The Brazilian was fortunate to avoid a red card in the derby, and isn’t doing nearly enough to justify his place in in the squad
Manchester United have made a whole host of poor recruitment in the post-Sir Alex Ferguson era, especially when it comes to filling wide attacking berths. The likes of Angel Di Maria, Memphis Depay and Alexis Sanchez all failed to justify their huge price tags, leaving the club with no choice but to accept significant losses on their initial investments.
Jadon sancho is now following the similar part from Borussia Dortmund in 2021, with a January exit on the cards after his public fallout with Erik ten Hag. But in United’s defence, there was at least some logic to all of those moves, as they put their money behind players with either a wealth of experience at the highest level or those with potential to becoming leading talents of their generation.
Antony, however, did not fall into either of those brackets. The Brazilian joined Ajax from Sao Paulo for just £13m ($16m) in July 2020, and spent two years at the Johan Cruyff ArenA under Ten Hag before following the Dutchman to Old Trafford last summer.
Ajax made a huge profit on Antony, who ranked 19th for goals scored (18), seventh for assists (8) and 21st for chances created (75) in the Eredivisie across the 2020-21 and 2021-22 seasons. United didn’t just overpay for the winger, they had their pants pulled down in forking out £85m ($99m).
Antony hit the ground running in Manchester, becoming the first player to score in his first three Premier League games for United, but the glaring flaws in his game soon became apparent. The 23-year-old finished his first campaign with just eight goals to his name, and he’s yet to score or register an assist in nine appearances this term.
There have been no clear signs of improvement in his game, with the Red Devils rarely carrying any real threat down the right flank when he is selected to start. It’s clear already that Antony does not have what it takes to succeed at a club the size of United.
He is still under contract until 2027, but it would make no sense to let his stock keep plummeting. United must cut their losses on Antony at the earliest possible opportunity – on the back of his latest miserable showing in the Manchester Derby
Antony was dropped to the bench for United’s first meeting of the season with arch-rivals Manchester City on Sunday, and was seen shaking his head as Ten Hag snubbed him when making his first three substitutions of the match.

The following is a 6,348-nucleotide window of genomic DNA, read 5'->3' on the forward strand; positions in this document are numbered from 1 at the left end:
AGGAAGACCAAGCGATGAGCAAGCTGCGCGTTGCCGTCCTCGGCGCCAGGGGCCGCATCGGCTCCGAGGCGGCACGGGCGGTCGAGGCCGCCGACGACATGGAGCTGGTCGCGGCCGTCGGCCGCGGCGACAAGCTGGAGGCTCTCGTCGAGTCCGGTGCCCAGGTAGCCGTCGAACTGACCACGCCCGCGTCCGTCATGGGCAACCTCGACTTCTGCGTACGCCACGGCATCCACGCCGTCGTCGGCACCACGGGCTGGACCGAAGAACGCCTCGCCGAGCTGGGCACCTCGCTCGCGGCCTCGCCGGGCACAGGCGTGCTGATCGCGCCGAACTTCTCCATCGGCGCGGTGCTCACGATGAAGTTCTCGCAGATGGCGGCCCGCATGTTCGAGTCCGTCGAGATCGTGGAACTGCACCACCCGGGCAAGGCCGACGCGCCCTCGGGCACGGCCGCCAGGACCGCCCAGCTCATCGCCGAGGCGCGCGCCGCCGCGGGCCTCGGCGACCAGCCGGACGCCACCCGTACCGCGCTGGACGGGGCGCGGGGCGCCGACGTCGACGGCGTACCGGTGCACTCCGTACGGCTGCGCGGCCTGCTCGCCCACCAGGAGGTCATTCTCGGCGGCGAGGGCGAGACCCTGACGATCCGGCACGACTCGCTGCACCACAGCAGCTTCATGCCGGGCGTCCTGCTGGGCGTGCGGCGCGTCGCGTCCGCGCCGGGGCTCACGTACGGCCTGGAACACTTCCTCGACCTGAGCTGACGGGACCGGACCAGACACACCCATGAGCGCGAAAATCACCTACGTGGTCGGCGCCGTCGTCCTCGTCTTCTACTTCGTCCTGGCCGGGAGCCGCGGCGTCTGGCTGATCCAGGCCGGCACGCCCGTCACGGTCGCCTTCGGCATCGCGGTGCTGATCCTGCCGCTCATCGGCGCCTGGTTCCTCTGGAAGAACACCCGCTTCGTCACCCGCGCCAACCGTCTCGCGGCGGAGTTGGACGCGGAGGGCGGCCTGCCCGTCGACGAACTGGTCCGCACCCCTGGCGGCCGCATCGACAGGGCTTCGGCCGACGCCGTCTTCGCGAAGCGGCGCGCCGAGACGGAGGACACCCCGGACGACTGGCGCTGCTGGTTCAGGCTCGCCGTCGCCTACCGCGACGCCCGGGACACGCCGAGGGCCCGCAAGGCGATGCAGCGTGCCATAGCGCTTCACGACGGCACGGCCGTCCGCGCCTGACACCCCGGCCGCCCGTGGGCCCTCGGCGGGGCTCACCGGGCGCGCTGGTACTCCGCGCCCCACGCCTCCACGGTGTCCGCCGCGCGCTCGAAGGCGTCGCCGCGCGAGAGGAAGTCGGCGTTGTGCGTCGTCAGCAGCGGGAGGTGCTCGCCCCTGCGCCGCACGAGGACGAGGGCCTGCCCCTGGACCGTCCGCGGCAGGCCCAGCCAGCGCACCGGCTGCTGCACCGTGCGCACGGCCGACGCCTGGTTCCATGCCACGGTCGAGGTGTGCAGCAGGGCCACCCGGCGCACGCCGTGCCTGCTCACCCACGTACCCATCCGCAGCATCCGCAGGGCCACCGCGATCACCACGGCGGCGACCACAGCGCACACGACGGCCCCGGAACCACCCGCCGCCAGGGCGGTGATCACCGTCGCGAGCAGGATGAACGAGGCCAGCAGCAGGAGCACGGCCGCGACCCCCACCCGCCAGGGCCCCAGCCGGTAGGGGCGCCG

It wasn’t until the 86th minute that Antony was introduced, when United were already 3-0 down, and he didn’t appear to have much interest in trying to help his side stage an unlikely late comeback. In the closing stages, the Brazil international was instead beaten twice by Jeremy Doku in a one-on-one duel, and kicked out at the fleet-footed City attacker in frustration.
Doku wagged his finger in Antony’s face twice in response, and both times the United star angrily attempted to push his hand away before they were pulled apart by their team-mates. When the dust had settled, referee Paul Tierney decided that a yellow card sufficed as punishment for Antony,much to amazement of the United legends
“That’s absolutely ridiculous, that’s a sending-off,” Neville said while on commentary duty for Sky Sports. “Absolutely ridiculous from Antony. It’s embarrassing.”
Doku still had the last laugh though, as he took to social media to mock Antony after the final whistle. The Belgian posted an image of their altercation with the caption: “Stay calm. Manchester is blue.”
It wasn’t the first time that Antony has unnecessarily wound up an opponent, and it won’t be the last. Usually, he is the one inviting fouls – but the difference between him and Doku is that he rarely goes on to create a goalscoring chance for his team.
He’s a hot-head with an over-inflated opinion of himself, which is based on the misleading standing he enjoys in Ten Hag’s squad. Antony wouldn’t get near the starting XI at any other of the top six sides in the Premier League – he’s just the fortunate beneficiary of Ten Hag’s failure to look beyond players that he’s worked with in the past.